Appropriation of 60 billion euros ruled unconstitutional by Germany High Court
After Germany’s Ministry of Health had been granted 200 billion euros of spending to combat the Corona pandemic, it ultimately ended up spending only 140 billion, thus leaving 60 billion unused. Health minister Karl Lauterbach (Socialists) and economics and environment minister Robert Habeck (Greens) moved to spend the 60 billion euros on climate projects.
Germany’s ministers Habeck and Lauterbach tried to pull a fast one, and to funnel the unused money for other purposes, namely climate and transformation projects that would make Germany more green and climate friendly.
Unconstitutional! That’s what Germany’s top court just ruled, and the government has now imposed a “spending freeze on new expenditures, especially green initiatives,” reports euronews.com. This has thrown Germany’s budget into chaos.
At the stroke of a pen and a blink of an eye, Germany’s Ministry of Economics and Environment is suddenly missing $60 billion euros it had planned to use to finance the many green transformation projects. Germany’s climate program has just crashed spectacularly into a wall.
The government has also since ordered a “spending freeze on new expenditures, especially green initiatives,” according to euronews.com here. The consequences are horrendous.
Projects “may be on the brink of collapse”
For example, because billions are suddenly unavailable, chip factories in Magdeburg and Dresden may be on the brink of collapse, according to the online Berliner Zeitung here. “Previously, this amount had been kept aside to be used for renewable energy subsidies, energy-efficient housing, chips production and support measures for high-energy companies.” But the German top court rules it unconstitutional.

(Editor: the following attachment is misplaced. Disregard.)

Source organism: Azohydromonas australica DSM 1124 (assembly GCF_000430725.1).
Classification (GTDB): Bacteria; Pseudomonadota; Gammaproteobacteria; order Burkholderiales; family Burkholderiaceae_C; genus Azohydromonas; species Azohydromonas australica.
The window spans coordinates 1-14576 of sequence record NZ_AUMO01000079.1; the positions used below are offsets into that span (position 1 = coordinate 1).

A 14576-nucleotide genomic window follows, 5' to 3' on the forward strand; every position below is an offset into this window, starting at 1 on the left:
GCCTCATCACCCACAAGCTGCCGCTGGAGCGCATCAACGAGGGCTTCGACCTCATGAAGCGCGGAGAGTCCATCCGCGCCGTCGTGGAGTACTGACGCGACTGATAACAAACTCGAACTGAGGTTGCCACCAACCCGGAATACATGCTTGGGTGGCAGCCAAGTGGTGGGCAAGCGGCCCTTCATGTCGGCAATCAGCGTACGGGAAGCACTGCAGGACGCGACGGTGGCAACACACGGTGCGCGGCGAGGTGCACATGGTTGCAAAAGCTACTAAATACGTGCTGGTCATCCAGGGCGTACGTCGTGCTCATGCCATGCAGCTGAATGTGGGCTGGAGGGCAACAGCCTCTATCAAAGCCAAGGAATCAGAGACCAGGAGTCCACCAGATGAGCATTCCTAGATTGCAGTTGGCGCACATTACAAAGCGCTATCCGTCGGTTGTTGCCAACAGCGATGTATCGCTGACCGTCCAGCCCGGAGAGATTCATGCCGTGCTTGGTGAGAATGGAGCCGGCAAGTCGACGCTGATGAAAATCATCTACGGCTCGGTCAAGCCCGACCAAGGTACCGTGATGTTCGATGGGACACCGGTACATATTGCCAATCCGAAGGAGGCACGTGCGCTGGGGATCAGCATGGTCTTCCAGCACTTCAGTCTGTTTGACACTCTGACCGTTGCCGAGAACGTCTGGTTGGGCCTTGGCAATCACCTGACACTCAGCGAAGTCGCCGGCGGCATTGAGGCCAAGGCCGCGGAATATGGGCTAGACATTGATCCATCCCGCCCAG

Longterm budget in total disarray
“The top court’s ruling has thrown German Chancellor Olaf Scholz’s coalition government’s 2024 budget announcement plans on Friday into disarray. The impact could also extend to financial plans until 2027, as the government now has to make do with €60 billion less,” reports euronews.com.
Nius.de here comments: “The real kicker, however, is that the Federal Constitutional Court’s decision is likely to affect not only the so-called ‘climate and transformation fund’ of the federal government, but also other ‘special funds’ of the federal government, from which it wants to pay electricity subsidies for industry, for example, after initially borrowing a lot of money to destroy the reliable energy supply in Germany.”
Berlin, we have a problem